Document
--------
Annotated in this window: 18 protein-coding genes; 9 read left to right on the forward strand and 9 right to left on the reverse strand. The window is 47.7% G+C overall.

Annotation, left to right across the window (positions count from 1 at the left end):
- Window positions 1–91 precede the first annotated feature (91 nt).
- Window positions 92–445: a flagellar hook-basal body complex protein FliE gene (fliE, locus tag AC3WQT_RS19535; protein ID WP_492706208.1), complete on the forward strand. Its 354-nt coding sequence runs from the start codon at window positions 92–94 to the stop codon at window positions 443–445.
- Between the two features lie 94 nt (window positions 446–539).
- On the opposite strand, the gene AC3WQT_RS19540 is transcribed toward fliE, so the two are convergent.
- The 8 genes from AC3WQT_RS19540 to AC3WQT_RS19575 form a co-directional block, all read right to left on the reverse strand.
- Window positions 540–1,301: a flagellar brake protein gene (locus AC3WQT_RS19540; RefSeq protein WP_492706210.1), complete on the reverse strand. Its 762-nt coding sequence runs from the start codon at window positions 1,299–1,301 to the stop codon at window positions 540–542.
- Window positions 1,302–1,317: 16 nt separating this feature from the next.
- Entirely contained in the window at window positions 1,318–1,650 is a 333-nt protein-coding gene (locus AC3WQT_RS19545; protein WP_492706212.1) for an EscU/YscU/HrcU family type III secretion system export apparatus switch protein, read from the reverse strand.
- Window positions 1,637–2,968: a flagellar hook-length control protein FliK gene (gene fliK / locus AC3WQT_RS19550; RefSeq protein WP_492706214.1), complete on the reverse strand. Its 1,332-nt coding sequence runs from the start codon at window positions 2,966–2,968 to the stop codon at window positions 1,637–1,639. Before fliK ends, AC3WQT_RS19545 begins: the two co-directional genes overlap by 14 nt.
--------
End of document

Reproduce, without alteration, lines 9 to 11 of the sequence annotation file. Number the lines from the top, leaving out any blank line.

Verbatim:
- Window positions 1,302–1,317: 16 nt separating this feature from the next.
- Entirely contained in the window at window positions 1,318–1,650 is a 333-nt protein-coding gene (locus AC3WQT_RS19545; protein WP_492706212.1) for an EscU/YscU/HrcU family type III secretion system export apparatus switch protein, read from the reverse strand.
- Window positions 1,637–2,968: a flagellar hook-length control protein FliK gene (gene fliK / locus AC3WQT_RS19550; RefSeq protein WP_492706214.1), complete on the reverse strand. Its 1,332-nt coding sequence runs from the start codon at window positions 2,966–2,968 to the stop codon at window positions 1,637–1,639. Before fliK ends, AC3WQT_RS19545 begins: the two co-directional genes overlap by 14 nt.